A new law outlined today will axe a longstanding provision that gives priority to placing abused children with foster parents from the same extended family or tribe.
Social Development Minister Anne Tolley said the law would require that any child who is removed from its family and cannot be returned to immediate family “must be placed with a safe, stable and loving family at the earliest opportunity”.
The change removes a 27-year-old provision that gave priority to placing a child with “a person who is a member of the child’s or young person’s hapu or iwi (with preference being given to hapu members), or, if that is not possible, who has the same tribal, racial, ethnic, or cultural background as the child”.
Instead, the first principle in the new arrangements for children removed from their parents is that “decisions should be centred around the child or young person’s best interests and understanding the views and needs of the child”.
The focus for CYFs now is early intervention, and that means removing children from whanau as quickly as possible. However, this simplistic mentality is actually going to end up creating a new stolen generation of Maori and Pacific Island children.
Many Maori and Pacific Island community organisations already complain about the lack of research the current CYFs go to when trying to find appropriate whanau, how much more lax will it become if cost cutting private contractors are focused on the placement over other considerations?
By incentivising private companies to remove children without the necessary checks on who else in the whanau can take those children, you can see the tsunami of kids about to be taken from Maori and Pacific Island communities.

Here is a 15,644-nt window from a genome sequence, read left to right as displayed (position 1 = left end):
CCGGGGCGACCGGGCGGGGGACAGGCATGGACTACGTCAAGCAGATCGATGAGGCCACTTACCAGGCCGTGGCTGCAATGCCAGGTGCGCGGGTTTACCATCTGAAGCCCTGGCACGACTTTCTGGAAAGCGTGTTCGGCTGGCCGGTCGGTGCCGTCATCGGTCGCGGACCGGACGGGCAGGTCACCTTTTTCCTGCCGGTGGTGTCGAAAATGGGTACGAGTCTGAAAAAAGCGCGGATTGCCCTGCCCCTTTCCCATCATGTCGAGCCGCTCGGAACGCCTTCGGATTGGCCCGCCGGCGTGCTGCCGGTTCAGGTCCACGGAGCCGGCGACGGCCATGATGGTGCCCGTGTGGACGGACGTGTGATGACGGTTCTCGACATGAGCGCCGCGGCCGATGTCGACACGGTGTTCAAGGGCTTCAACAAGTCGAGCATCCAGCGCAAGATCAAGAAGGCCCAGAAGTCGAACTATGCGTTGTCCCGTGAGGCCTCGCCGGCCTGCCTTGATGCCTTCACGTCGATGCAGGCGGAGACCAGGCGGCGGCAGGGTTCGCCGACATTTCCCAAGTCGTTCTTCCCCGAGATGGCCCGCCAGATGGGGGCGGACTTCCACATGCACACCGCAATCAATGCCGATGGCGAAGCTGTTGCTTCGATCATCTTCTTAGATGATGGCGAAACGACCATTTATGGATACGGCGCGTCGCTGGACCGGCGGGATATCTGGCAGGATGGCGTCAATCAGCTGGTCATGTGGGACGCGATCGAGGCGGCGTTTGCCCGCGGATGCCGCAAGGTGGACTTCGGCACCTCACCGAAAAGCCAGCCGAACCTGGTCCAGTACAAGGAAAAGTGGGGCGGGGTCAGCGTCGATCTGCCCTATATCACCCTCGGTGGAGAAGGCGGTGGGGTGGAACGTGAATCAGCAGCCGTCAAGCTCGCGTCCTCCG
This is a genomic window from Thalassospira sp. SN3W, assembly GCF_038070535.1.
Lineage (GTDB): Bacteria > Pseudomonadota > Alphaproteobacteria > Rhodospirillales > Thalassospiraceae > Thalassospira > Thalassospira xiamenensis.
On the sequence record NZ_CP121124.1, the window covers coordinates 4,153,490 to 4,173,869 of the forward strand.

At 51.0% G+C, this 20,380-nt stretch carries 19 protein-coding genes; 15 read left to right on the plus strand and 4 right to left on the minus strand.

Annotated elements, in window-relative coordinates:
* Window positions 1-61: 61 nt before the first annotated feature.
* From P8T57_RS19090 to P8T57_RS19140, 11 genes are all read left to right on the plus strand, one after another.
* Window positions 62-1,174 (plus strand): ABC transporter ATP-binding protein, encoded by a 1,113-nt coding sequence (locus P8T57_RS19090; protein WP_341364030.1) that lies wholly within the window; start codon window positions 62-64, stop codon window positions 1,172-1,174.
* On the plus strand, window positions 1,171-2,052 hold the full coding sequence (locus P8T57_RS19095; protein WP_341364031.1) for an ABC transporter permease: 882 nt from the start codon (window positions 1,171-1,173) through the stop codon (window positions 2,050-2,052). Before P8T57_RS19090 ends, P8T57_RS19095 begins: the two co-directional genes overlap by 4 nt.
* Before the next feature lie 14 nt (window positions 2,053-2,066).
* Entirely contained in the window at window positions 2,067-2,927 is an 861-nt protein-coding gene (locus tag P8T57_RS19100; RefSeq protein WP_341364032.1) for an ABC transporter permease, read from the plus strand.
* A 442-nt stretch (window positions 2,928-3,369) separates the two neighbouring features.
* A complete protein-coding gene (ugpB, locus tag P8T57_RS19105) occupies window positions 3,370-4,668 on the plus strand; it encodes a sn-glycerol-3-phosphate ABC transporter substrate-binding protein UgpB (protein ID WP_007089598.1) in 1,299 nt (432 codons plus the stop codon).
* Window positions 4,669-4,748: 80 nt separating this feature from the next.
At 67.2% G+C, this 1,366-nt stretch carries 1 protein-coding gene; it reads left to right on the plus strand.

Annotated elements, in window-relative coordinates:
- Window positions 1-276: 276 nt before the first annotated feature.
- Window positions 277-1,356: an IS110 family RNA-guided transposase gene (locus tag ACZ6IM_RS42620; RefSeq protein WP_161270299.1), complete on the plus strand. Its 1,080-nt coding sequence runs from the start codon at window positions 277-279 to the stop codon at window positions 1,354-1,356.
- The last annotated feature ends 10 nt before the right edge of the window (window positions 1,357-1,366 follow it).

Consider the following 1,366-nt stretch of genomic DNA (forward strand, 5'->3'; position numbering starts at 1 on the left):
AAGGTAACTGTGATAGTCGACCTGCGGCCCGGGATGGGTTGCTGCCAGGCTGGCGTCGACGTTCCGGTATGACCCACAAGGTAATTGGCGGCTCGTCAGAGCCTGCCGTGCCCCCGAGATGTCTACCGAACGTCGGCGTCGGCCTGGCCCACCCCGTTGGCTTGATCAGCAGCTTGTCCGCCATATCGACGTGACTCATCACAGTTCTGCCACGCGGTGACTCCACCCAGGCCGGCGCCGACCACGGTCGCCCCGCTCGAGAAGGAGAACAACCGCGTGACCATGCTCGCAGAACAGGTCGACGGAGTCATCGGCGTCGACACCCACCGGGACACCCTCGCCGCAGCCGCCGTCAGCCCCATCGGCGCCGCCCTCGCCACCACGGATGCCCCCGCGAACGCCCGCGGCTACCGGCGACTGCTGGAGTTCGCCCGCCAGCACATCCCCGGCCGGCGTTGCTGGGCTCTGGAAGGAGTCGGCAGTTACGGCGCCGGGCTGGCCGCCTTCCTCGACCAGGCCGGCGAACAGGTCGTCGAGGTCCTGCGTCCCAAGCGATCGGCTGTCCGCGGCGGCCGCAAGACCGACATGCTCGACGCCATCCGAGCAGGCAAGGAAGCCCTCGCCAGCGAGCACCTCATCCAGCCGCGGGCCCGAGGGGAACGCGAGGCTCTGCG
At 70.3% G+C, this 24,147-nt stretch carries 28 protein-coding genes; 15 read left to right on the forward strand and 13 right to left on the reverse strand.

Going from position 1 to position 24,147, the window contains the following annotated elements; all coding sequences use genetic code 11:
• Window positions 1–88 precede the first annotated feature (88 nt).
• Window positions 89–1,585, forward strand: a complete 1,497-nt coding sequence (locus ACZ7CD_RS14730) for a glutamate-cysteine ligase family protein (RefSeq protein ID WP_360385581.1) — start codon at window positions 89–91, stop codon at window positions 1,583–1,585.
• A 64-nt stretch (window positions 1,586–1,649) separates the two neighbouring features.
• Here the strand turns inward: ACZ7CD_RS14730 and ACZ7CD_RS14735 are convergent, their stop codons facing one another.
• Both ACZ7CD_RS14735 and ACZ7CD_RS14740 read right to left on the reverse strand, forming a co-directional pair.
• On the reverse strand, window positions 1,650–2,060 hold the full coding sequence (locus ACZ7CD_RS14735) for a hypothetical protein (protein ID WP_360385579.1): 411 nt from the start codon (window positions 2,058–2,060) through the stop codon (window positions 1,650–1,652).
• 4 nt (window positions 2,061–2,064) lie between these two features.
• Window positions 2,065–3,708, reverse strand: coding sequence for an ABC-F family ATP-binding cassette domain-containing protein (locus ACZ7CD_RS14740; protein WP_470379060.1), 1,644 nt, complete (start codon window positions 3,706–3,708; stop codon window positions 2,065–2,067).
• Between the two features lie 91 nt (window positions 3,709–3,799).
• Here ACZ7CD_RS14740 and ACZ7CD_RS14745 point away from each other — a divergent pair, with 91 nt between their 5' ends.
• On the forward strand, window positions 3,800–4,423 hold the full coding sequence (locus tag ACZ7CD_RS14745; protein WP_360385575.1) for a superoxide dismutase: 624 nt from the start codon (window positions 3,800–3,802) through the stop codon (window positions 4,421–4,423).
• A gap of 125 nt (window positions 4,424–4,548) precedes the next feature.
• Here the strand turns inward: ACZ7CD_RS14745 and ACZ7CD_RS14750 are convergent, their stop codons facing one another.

These private contractors will be making decisions as huge as the removal of children from dangerous environments – shouldn’t that power only ever reside directly with the State?
It is the State’s obligation to step in and save these children, not a corporation chasing profit. We can see from the Serco failure how counterproductive such values in social policy are.
Another impact of this type of social policy is that it means the most vulnerable will actively stay away from any State Department for fear of losing their child. We are already seeing this happen now with the poor preferring to live in cars than deal with WINZ, CYFs, Housing NZ or Ministry of Social Development.
The indictment that we have underfunded these child services for such a long time that we now have an environment whereby the children taken into state care get as badly abused as they were with their violent parents should be a nation wide shame that dominates and lead headlines until it’s been properly repaired.
The solution to underfunding and abuse is not increasing budget to give money to more corporations, the solution is a radical rebuild of CYFs purged of the neoliberal bureaucrats who have twisted social welfare into the mutilated infected wound it has become.
CYFs is broken. It has been broken for a long time. It must be reformed. No question of that. But you fix this by taking the Government obligations towards properly supporting these children and these families seriously, allowing private contractors to take over isn’t a solution.
This is another failed neoliberal free market experiment in social services but this time, it’s targeting the most vulnerable children. After state tenants, public health users, university students, prisoners and poor children, beaten babies are weak enough to not have their own voice.
Where we need to be moving is towards democratic autonomy. Publicly funded NGOs that guide users through the purposely complex social services, accessing their full benefits, entitlements and rights. These NGOs would know the rules inside out, would know the entitlements and could make public reports on the Ministries they work with.
Rather than empower private contractors, empower the individuals by fully funding their advocates.
We needed radical solutions, what we are going to get is a perfect recipe for assimilated colonialism